While the rest is a draft proposal and not the final product, it's a strong start in the right direction and includes unchangeable elements: 1) Nominations must be solicited from the voters. Whether to suggest someone as a candidate is entirely each voter's choice; 2) if the voter chooses to do so, then a simple legal document must be signed, attesting that no party or organized group has solicited this nomination; it is entirely of the voter's initiative, and based on the voter's own experience and knowledge, etc.
Any proposed amendment should remain clear, simple, and airtight in its meaning to ward off those who would misuse it.s
We all readily admit that politics is corrupt. We also admit that we want our nation to be better. The only question is whether we are willing to do anything about it. Improving our nation begins with us, the regular folk. So I invite you to help improve America. Become fluent in the issue of nomination: buy the book, understand the history of parties versus people, discuss the idea with friends and family, and then do something about it. Share your thoughts on social media, figure out how to get non-party nominations into your local governance, and then support the amendment itself. Whatever you decide to do, take those steps seriously and often.
Adopting the proposed amendment won't be immediate; it may take several years or even decades, but that's not the point. What matters is you — that your voice is heard, that your vote matters, that power is restored to you rather than wielded only by the connected elite and wealthy few.
PROPOSED: THE 28th AMENDMENT
XXVIII The Right to Nominate candidates for elective offices belongs to the people.
The [U.S. or State] government shall protect and defend this right, and shall provide such means as are necessary for its orderly exercise, including funds sufficient to promote the candidacies of resulting public nominees, based on the cost of past elections. But no local, state or federal government shall pay expenses incurred by any private group or individual in the course of that group or individual seeking to promote its own candidates.
SUPPORTIVE CLAUSES & ENABLING LEGISLATION
A. The States shall have power to determine who will be eligible for public nomination within their jurisdictions, and power to regulate the procedures of nominating bodies (hereafter referred to as “Jury/Conventions”), provided that said regulations include and comply with the following:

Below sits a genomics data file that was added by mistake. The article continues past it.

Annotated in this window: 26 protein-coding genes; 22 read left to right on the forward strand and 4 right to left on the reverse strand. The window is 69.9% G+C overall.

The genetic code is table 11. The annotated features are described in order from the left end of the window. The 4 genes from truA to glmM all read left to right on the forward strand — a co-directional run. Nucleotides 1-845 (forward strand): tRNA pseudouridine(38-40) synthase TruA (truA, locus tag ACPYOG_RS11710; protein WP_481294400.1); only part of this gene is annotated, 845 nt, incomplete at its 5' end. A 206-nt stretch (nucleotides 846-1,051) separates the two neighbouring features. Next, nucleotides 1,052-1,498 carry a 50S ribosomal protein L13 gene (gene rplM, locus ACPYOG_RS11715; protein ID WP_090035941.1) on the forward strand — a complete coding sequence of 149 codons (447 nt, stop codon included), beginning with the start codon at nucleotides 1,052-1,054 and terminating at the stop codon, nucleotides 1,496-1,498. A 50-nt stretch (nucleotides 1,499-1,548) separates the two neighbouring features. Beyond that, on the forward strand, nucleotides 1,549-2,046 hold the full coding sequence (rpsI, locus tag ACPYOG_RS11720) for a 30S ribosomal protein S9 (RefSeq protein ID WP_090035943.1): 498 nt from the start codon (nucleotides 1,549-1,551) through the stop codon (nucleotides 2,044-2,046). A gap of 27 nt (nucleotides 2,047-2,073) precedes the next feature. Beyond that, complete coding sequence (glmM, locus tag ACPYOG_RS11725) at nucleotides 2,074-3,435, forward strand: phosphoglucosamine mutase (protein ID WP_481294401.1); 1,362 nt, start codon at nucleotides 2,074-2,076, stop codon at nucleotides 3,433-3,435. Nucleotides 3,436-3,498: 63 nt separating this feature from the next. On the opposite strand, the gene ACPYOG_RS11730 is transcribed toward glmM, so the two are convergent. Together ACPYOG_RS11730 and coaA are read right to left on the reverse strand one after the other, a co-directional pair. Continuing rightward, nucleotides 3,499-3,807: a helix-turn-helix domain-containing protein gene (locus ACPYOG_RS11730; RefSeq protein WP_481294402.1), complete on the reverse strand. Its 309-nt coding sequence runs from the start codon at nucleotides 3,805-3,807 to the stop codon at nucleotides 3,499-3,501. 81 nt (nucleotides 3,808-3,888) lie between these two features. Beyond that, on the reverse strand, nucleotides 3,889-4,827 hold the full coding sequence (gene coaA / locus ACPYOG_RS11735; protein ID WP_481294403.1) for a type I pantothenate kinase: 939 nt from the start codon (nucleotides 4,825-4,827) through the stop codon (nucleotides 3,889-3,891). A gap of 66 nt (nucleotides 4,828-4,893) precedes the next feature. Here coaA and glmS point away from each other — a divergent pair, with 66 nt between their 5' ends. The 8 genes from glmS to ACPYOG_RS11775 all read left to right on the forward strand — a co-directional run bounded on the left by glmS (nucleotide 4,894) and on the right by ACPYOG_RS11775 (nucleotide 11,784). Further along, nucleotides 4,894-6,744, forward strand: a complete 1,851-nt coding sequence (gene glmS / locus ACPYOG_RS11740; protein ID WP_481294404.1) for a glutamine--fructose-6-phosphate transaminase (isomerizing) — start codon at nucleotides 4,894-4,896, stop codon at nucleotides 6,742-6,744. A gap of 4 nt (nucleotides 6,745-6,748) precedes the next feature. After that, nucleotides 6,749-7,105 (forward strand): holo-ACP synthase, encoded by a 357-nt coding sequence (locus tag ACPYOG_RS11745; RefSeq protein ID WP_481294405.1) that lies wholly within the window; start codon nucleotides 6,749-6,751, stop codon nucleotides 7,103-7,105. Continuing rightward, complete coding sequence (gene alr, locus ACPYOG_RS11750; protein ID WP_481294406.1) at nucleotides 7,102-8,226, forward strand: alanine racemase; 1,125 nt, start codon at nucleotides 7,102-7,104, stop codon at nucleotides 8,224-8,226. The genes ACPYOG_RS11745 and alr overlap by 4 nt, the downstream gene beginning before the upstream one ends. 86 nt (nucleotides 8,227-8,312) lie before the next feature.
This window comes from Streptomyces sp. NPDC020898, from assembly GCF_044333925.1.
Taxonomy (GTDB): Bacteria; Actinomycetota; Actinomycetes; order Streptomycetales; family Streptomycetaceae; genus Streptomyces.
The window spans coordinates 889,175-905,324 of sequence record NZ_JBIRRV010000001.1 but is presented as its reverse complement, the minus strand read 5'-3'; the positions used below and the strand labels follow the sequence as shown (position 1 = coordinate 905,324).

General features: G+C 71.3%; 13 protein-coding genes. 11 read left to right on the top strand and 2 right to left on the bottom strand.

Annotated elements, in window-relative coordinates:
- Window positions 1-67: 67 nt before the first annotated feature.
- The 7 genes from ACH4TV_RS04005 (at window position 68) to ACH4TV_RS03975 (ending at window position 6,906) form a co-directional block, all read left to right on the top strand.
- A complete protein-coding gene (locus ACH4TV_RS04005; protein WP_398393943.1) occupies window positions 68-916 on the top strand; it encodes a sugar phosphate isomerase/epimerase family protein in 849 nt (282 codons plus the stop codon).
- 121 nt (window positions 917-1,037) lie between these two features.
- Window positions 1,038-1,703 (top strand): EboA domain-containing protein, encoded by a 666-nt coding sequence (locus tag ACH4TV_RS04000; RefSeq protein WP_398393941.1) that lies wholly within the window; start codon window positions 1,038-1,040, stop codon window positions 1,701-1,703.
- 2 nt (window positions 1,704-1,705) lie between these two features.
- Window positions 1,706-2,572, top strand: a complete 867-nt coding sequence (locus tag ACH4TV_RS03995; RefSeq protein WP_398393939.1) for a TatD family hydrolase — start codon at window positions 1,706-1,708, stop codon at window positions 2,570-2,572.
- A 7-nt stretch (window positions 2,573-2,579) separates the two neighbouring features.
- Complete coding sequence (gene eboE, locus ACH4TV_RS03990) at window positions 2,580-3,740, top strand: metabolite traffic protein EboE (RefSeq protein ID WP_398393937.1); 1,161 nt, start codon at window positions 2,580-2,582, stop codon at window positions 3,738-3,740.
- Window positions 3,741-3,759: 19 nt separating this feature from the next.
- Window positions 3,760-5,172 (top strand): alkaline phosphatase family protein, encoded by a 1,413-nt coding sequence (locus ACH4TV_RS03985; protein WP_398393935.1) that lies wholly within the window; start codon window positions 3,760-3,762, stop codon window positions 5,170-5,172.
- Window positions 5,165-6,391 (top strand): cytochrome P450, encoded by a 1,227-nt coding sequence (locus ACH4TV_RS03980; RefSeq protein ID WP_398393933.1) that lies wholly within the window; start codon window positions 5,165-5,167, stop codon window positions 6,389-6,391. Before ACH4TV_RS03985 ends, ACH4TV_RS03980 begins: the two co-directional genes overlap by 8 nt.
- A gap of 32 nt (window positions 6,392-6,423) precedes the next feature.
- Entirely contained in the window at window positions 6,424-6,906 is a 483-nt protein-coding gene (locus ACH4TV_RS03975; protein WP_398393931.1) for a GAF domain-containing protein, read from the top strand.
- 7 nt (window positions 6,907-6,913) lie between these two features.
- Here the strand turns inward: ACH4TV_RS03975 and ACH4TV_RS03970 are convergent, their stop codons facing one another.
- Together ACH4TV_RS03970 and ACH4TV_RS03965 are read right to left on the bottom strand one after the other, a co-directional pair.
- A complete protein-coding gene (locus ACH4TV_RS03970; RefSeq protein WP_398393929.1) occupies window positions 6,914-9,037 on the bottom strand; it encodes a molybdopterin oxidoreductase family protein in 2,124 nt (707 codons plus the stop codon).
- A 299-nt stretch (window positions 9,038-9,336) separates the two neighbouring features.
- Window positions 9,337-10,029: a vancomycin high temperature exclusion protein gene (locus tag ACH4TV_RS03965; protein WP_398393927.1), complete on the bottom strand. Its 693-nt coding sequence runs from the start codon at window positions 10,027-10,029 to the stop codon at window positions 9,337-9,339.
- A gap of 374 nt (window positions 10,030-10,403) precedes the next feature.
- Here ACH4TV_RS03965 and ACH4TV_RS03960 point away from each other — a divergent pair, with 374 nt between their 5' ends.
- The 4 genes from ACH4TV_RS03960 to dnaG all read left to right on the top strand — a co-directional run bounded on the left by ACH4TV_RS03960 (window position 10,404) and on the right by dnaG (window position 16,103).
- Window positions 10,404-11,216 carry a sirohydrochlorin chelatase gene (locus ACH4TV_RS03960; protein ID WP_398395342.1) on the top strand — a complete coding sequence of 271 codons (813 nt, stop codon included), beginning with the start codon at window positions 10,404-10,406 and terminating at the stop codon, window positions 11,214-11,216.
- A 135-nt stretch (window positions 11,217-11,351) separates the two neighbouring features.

1. Sufficiently prior to each election, registered voters shall be solicited for nominations to the offices to be elected.
2. Those names which are returned, along with supporting comments and reasons given, shall be turned over to a Jury/Convention of citizens drawn by random selection from the full registry of that state's voters who shall have been given and shall have accepted a solemn duty to seek out candidates for office who, in their best judgment, would well represent and serve the people of [X districts] in [Y offices].
3. After hearing from possible candidates invited to address them and to hold discussions with them, the Jury/Convention shall, by majority vote, nominate final candidate(s) of their choice. The names of those so nominated shall then appear on the ballot of the general election with all other lawfully nominated candidates.
4. The [State legislature] shall establish an Independent Bureau of Service with the means and personnel to conduct background investigations of potential nominees. This Bureau of Service shall introduce and explain to each new Jury/Convention the previous history and required procedures of the Jury/Convention, according to a format set forth by law.
5. When final nominees are chosen, this Bureau of Service will provide them with needed preparation for an election campaign, including balanced and expert testimony about issues currently facing the government, and shall at once supply them with all campaign funds appropriated by [the legislature].
6. The Bureau of Service’s meetings, decisions, and actions shall be open to public view during this period of preparing nominees.
The function of this Bureau shall be to serve the Jury/Convention in whatever manner is required to fulfill its duty. The Bureau shall help prepare final nominees for their election campaigns; but beginning at the campaign’s starting date, which shall be prescribed by law, the Bureau may give no further help to nominees.